If you look up the yearly synagogue reading schedule, you will discover that Isaiah 53 is never read. Ever. Not in the weekly Sabbath readings. Not on any special holy day. Now you might think, “Well, there are probably a good many other passages that are omitted as well.” And you’re right; there are many other passages that are omitted. But this omission is a particularly curious one.
When we casually absolve everyone of everything irrespective of their own attitude toward their sin, we make light of sin, cheapen the grace of forgiveness, and short-circuit what God wants to do inside them. Sin is ultimately against God not me, so forgiveness is bigger than me; that’s why I have to exercise it according to God’s rules.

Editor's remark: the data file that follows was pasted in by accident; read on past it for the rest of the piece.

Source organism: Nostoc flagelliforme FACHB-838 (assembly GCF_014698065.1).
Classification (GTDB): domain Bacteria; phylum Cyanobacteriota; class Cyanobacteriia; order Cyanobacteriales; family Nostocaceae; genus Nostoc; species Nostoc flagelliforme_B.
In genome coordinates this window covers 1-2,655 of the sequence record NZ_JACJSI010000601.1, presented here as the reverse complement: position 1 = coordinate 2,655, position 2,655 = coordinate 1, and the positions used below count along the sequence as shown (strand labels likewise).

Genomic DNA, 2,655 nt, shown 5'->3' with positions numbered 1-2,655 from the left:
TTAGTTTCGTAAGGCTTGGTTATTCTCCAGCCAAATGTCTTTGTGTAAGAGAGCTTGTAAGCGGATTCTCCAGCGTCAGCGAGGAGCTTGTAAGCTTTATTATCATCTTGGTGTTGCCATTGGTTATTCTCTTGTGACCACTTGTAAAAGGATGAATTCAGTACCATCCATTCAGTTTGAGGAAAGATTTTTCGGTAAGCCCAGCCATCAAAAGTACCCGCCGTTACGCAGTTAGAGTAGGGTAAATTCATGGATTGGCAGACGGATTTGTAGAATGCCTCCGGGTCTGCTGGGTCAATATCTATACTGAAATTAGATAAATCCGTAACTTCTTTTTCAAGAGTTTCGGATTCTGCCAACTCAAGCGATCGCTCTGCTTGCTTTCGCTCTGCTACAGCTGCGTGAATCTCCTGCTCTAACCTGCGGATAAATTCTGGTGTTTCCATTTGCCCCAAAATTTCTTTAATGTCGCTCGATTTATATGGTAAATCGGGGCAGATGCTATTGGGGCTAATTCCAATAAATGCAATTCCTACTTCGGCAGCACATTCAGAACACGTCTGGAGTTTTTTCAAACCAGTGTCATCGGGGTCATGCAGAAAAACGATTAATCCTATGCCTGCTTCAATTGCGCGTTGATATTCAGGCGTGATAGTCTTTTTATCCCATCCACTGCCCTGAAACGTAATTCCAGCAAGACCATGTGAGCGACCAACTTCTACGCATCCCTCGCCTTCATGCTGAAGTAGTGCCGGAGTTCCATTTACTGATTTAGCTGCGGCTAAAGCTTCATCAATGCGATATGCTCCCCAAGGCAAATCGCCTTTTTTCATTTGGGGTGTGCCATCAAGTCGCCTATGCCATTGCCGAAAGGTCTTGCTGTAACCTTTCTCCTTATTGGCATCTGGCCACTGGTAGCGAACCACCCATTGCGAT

As a Christian, am I obligated to forgive everyone who sins against me? Do I forgive only if the offender asks me to? What do I do if he never asks forgiveness?
All this came up while my daughter was counseling at a Christian camp this summer. One of her campers (“Anna”) asked her whether she was obligated to forgive her father for being verbally abusive to her, even if he never apologized for his behavior. See, someone else had told her that she needed to, and she wanted to know if that was right.
We shouldn’t let anxiety defeat us. But there are things that we ought to be concerned about. How do we know when we’ve crossed the line from legitimate concern to sinful worry?